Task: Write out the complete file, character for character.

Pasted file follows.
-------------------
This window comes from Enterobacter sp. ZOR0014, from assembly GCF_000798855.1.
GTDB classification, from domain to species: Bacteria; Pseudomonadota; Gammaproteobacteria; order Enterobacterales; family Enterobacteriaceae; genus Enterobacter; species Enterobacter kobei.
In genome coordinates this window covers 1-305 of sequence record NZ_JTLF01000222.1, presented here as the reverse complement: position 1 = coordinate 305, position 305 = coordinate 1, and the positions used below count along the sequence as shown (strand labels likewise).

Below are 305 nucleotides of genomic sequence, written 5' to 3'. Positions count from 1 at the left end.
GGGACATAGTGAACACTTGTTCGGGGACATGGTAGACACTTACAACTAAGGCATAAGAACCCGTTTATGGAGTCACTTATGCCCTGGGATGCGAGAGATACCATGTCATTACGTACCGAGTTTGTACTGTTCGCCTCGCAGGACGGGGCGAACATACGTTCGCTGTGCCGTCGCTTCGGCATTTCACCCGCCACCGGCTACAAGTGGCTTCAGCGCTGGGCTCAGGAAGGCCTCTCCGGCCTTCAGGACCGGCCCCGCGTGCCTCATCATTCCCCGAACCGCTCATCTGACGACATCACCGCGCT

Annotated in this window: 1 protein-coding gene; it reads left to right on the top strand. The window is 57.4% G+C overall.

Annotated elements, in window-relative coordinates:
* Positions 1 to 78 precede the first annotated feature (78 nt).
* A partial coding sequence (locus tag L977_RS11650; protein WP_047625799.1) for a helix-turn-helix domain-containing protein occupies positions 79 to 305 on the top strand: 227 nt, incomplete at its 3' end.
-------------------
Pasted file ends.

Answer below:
This window comes from Enterobacter sp. ZOR0014, from assembly GCF_000798855.1.
GTDB classification, from domain to species: Bacteria; Pseudomonadota; Gammaproteobacteria; order Enterobacterales; family Enterobacteriaceae; genus Enterobacter; species Enterobacter kobei.
In genome coordinates this window covers 1-305 of sequence record NZ_JTLF01000222.1, presented here as the reverse complement: position 1 = coordinate 305, position 305 = coordinate 1, and the positions used below count along the sequence as shown (strand labels likewise).

Below are 305 nucleotides of genomic sequence, written 5' to 3'. Positions count from 1 at the left end.
GGGACATAGTGAACACTTGTTCGGGGACATGGTAGACACTTACAACTAAGGCATAAGAACCCGTTTATGGAGTCACTTATGCCCTGGGATGCGAGAGATACCATGTCATTACGTACCGAGTTTGTACTGTTCGCCTCGCAGGACGGGGCGAACATACGTTCGCTGTGCCGTCGCTTCGGCATTTCACCCGCCACCGGCTACAAGTGGCTTCAGCGCTGGGCTCAGGAAGGCCTCTCCGGCCTTCAGGACCGGCCCCGCGTGCCTCATCATTCCCCGAACCGCTCATCTGACGACATCACCGCGCT

Annotated in this window: 1 protein-coding gene; it reads left to right on the top strand. The window is 57.4% G+C overall.

Annotated elements, in window-relative coordinates:
* Positions 1 to 78 precede the first annotated feature (78 nt).
* A partial coding sequence (locus tag L977_RS11650; protein WP_047625799.1) for a helix-turn-helix domain-containing protein occupies positions 79 to 305 on the top strand: 227 nt, incomplete at its 3' end.